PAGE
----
There have been several great films in which an eccentric geriatric inspired or saved a young lad's life. Hal Ashby's cult success, Harold and Maude, is assuredly the best of the lot  and, last year, Vanessa Redgrave had some beautiful moments in How About You?.  If John Crowley's new film fails to measure up to others in this genre, it is partially because it is so often impossible to wade through the thick British accents. The fact that it is dreadfully dull doesn't help matters, either. 

Unless you're the kind of person who gets an erection at the mere mention of the star's name (if the gimmick worked for Denny Crane, why shouldn't it work for Michael Caine?) -- or someone will do anything for a chance to see the great Rosemary Harris on screen again -- this is one movie you can definitely afford to miss.

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While a person can earn all kinds of advanced educational degrees by which he may become certified as an accountant, lawyer, or physician, very few of the so-called "professional trades" teach the kind of street smarts acquired by hustlers, prostitutes, drug dealers, and con men. One can learn all kinds of tricks from card sharks and shysters, but to truly excel at games of hide the sausage, one needs stamina, impressive equipment (referred to in the past as "a big personality"), and an insatiable market.

In 1999, Aaron Lawrence published his surprisingly candid Suburban Hustler: Stories of A Hi-Tech Callboy, By popular demand, he produced a second book a year later, a down-to-earth textbook for aspiring hustlers entitled The Male Escort's Handbook: Your Guide To Getting Rich The Hard Way. Upon reading it, my immediate reaction was that it was the best book on entrepreneurship for the self-employed I had ever read.

Numerous plays and films have dealt with the potential rewards of male prostitution. Whether they range from the cruel satire of Joe Orton's classic farce (Entertaining Mr. Sloane) to the lush political environment of The Walker (in which Woody Harrelson plays an escort who has gained great popularity in certain parts of Washington, D.C.'s elite society), the basic message is that a hard man is good to find.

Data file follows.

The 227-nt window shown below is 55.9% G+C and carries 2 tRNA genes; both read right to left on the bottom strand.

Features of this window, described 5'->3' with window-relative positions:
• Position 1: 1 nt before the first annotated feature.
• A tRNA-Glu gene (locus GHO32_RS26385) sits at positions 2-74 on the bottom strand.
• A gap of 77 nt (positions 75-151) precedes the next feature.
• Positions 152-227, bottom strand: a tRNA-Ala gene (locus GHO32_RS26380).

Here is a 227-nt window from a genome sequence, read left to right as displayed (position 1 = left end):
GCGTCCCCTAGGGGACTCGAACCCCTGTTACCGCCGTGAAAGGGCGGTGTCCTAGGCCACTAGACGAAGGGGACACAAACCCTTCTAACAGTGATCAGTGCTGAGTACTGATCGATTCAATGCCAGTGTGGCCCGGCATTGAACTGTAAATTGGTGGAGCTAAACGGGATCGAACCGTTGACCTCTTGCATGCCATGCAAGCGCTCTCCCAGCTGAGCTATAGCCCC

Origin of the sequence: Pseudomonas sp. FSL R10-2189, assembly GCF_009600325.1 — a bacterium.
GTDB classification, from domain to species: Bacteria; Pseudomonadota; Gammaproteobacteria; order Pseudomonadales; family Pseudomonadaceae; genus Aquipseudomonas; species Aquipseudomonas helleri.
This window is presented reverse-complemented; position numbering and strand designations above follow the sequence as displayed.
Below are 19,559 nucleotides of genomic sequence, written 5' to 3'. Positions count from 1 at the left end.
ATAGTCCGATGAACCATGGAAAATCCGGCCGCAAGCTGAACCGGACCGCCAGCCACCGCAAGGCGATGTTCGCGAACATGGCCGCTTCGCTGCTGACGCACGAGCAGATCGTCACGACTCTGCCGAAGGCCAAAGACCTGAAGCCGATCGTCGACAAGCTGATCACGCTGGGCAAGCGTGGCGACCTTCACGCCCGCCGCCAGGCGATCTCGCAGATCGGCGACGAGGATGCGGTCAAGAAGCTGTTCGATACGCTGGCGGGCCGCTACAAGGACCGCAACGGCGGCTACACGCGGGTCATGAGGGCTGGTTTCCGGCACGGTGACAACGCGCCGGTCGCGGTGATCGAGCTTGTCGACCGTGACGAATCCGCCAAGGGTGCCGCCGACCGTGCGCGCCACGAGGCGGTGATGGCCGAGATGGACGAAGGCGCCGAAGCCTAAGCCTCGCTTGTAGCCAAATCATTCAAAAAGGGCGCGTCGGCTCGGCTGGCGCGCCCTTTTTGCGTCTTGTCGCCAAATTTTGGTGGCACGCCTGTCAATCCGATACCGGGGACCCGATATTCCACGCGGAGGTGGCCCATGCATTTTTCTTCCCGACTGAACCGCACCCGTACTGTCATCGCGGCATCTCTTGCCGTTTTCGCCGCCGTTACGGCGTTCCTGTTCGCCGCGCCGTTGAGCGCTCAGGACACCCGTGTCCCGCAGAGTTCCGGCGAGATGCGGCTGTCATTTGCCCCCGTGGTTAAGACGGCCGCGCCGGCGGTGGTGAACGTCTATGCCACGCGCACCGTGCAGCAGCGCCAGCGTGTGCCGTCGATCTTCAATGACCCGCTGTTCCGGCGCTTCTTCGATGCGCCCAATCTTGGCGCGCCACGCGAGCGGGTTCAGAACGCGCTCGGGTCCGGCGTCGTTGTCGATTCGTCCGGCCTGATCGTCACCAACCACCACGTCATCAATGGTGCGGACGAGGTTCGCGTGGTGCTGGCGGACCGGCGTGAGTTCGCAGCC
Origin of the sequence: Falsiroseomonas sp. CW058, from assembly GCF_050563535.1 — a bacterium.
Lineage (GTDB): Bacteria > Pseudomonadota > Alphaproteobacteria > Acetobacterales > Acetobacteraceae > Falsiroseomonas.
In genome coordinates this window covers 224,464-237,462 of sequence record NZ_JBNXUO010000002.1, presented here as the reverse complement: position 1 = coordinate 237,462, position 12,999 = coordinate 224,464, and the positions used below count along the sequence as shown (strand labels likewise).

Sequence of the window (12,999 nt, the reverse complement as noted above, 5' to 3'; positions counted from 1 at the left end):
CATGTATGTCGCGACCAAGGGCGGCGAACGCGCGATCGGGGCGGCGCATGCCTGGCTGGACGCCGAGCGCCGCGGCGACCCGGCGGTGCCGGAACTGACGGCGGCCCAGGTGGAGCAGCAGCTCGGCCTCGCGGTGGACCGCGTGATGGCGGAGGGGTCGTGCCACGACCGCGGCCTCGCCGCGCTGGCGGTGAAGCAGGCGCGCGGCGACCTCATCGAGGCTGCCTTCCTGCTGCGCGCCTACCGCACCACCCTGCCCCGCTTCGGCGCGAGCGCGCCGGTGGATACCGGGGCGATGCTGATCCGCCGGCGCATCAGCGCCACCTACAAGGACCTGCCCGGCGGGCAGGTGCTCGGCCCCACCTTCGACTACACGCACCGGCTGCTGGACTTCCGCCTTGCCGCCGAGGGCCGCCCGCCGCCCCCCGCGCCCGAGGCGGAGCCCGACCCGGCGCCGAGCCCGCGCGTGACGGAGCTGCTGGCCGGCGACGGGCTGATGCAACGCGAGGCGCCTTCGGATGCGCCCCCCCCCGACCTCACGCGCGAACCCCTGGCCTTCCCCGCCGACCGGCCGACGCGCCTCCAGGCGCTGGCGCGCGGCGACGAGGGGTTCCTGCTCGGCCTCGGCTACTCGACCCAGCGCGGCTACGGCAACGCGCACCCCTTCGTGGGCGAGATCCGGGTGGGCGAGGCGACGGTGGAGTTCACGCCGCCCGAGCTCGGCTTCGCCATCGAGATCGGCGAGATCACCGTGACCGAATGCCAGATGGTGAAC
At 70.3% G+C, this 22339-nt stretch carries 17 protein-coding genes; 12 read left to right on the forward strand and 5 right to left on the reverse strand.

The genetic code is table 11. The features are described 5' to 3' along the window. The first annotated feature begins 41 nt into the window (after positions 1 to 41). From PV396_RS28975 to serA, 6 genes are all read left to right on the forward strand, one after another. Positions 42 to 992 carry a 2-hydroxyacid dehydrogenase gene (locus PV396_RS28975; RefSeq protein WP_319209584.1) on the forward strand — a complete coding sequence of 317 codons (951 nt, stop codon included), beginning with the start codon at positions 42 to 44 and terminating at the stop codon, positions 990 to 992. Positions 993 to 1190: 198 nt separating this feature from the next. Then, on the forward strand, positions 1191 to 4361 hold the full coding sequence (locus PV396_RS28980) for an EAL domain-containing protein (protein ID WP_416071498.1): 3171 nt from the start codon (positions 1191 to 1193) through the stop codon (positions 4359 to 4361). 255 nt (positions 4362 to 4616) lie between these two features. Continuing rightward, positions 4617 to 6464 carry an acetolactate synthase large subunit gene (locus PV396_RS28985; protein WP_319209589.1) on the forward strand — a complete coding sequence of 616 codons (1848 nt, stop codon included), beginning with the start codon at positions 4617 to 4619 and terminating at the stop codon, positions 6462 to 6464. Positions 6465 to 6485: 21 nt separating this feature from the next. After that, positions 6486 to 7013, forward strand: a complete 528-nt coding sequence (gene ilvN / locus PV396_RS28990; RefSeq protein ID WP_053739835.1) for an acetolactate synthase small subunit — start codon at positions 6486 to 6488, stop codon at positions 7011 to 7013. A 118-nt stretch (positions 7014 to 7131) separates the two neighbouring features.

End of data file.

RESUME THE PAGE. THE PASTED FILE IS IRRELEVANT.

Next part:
One of the classics of this genre is a neglected masterpiece of black comedy that was directed by Harold Prince in 1970 with a brilliant screenplay by Hugh Wheeler. Starring Angela Lansbury and Michael YorkSomething For Everyone has never been released on DVD. Used copies of the film are available on in VHS format at prices ranging from $50-200. If I had a film lover's fantasy, it would be that the San Francisco Film Society honor Angela Lansbury at its 2010 film festival for the breadth and depth of an amazing film career -- one that has ranged from Gaslight (1944) to The Manchurian Candidate (1962) and Nanny McPhee (2005) -- and offer a screening of Something For Everyone for a generation of film enthusiasts that doesn't even know it exists.

The New Conservatory Theatre Center has recently had a fairly decent success with Dave Johnson's sexual thriller, Baptized To The Bone. Set among the poor white trash living in Sand Hills, North Carolina, the plot focuses on three decidedly unhappy and less than brilliant souls.

Gladys (Amy Penney) has been married to a man for the past 25 years whose midlife crisis has caused him to leave his job at a local turkey processing plant and start studying to become a preacher. Earlier in their marriage, she had suffered a stillborn birth. Since then, she has since been unable to conceive and the aspiring preacher has not been a very attentive lover. Desperate to have a child, Gladys has been saving up for fertility treatments. Her husband would prefer to use the $25,000 to closer to God by spending it on his righteous tuition.

Meanwhile, the sexually-frustrated Gladys has been carrying on a torrid affair with Otis, an aspiring theatrical talent who has been trying to write and produce a "gospel poetry opera" for which he never seems to have enough money.  Otis has no qualms about using his sexual powers to get ahead. He also knows just the right tone of voice with which to sweet talk Gladys ("I'm hungry, Momma......")  

Self knowledge can be a wonderful thing and, if Otis is aware of anything, it's that he has something Gladys and many others want.  Although hardly as sizable as the National Endowment for the Arts, during the year Otis spent in New York on a dramatic scholarship, it apparently helped him to pay his bills. It gets hard quickly and could deliver the goods for a lot less than the fertility clinic is charging.